Risk analysis and internal audit plan considerations Bucknell

Report
Preliminary Risk Analysis and Proposed FY 2011
Internal Audit Scope
Illinois Institute of Technology
December 21st, 2010
Table of Contents
I. Executive Summary
Slide
Assessment Objectives
3
Risk Assessment Scope and Approach
4
Project Participants
5-6
Significant Observations and Considerations
7
Identifying Opportunities for Improvement
8
Overall Risk Analysis Results
9
Proposed 2011 Internal Audit Plan
10-11
II. Appendix – Detail Analysis
Audit Universe Listing – Business Processes
13
IIT Risk Analysis
14-18
Business Risk Profiling Analysis
19-22
© Grant Thornton LLP. All rights reserved.
2
Risk Assessment Objectives
• Assist Illinois Institute of Technology ("IIT") management and the Board
in identifying relevant risks associated with the University's different
business activities and assess the inherent risk significance of each
• Identify the audit universe and considerations for internal audit attention
to 11 business processes and 63 sub-processes at IIT
• Assist IIT management and the Board in creating the FY 2011 – 2013
audit plan
• Increase practical awareness of risk and controls amongst IIT
management
© Grant Thornton LLP. All rights reserved.
3
Risk Assessment Scope and Approach
• Conducted 15 interviews as a basis for analysis, observations and
recommendations
• Reviewed key documents such as audited financial statements,
organization charts, prior year’s audit reports, available policies and
procedures, and the strategic plan
• Utilized Grant Thornton's proprietary risk model which is based on the
Committee of Sponsoring Organizations (COSO*) Internal Control Integrated Framework
Note: Our review did NOT include the performance of audit testing procedures or validation activities around any
observations noted
* COSO is a voluntary private sector organization dedicated to improving the quality of financial reporting through business
ethics, effective internal controls, and corporate governance.
© Grant Thornton LLP. All rights reserved.
4
Risk Assessment Participants
Illinois Institute of Technology
•
•
•
•
•
•
•
•
•
•
•
•
•
•
•
John Anderson
Pat Laughlin
Brian Laffey
Mary Ann Smith
Ophir Trigalo
Alan Cramb
David McCormick
Donna Taylor
Betsy Hughes
Bruce Mueller
Sharon Muldrow-Thomas
Jatan Clark
Deb Casales
Domenica Pappas
Frank FioRito
© Grant Thornton LLP. All rights reserved.
President
Chief Financial Officer
Controller
General Counsel
Chief Information Officer
Provost & Senior Vice President for Academic Affairs
Senior Vice President, Director of IIT Research Institute
Accounts Payable Manager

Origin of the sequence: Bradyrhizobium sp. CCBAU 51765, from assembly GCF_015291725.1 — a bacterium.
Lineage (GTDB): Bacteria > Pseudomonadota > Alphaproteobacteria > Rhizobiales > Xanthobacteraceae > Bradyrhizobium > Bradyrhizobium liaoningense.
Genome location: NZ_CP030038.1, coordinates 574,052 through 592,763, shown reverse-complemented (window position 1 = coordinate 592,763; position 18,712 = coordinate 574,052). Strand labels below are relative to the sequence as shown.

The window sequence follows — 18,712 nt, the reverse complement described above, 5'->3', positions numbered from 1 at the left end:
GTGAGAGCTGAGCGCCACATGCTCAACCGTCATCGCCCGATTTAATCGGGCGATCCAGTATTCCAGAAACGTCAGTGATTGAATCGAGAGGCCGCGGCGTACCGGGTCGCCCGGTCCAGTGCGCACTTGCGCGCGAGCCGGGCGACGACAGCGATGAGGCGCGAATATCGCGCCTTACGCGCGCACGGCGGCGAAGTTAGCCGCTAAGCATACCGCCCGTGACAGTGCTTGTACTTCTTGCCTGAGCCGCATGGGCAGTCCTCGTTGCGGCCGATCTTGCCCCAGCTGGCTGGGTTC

Vice President for Institutional Advancement
Chief People Officer
Payroll Manager
Director, Grants and Contract Accounting
Bursar
Director of Sponsored Research and Programs
Purchasing Manager
5
Risk Assessment Participants
Grant Thornton
•
Steve Siemborski – Regional Practice Leader
•
Larry Ladd – National Director, Higher Education Practice
•
Rick O’Callaghan – Senior Manager
•
Nick Saracco – Senior Associate
© Grant Thornton LLP. All rights reserved.
6
Observations and Considerations
• An extensive list of over 60 audit universe considerations has been identified for IIT
across the university, including areas outside of the Finance and Administration functions.
• The areas of highest ‘inherent risk’ are not necessarily the areas of focus to select
for the first year of the internal audit plan. In some cases, controls are considered to be
commensurate with risk, or have been recently audited and found to be effective, and can
therefore be appropriately scheduled in the second or third year of the audit plan.
• The distributed or decentralized nature of certain operations within a University
heightens the inherent risk of inaccurate or incomplete management and financial
information as well as the misappropriation of assets. This suggests a need for broad
annual internal audit coverage and an audit approach and methodology that
maximizes audit coverage within each review.
• Opportunities for immaterial theft, fraud or misappropriation of resources that is not
detected timely appears to be higher in lower risk areas, e.g., auxiliary enterprises. As a
result, the potential aggregate impact could be significant and internal audit coverage
should include certain lower risk areas on a rotational basis, and include lower risk
areas when sample testing higher risk processes across the University.
© Grant Thornton LLP. All rights reserved.
7
Identifying Opportunities for Improvement
• In every audit to be conducted, identifying potential opportunities for process improvement and cost
savings is an expected outcome. Although audit procedures are primarily designed to evaluate the
effectiveness and efficiency of internal controls and compliance with established policies and
regulations, opportunities for operational improvements and/or direct or indirect cost savings are
inevitably found through the audit process.
• Examples of some opportunities to improve internal controls identified through our discussions with
management during the risk assessment include:
– The need to formalize, codify and/or reevaluate University policies and procedures, including
trustee-level (i.e., conflict of interest, investment approval), financial/accounting (e.g., accounts
receivable, payables, capital construction, etc.) and information technology (e.g., information
security, application change management, etc.).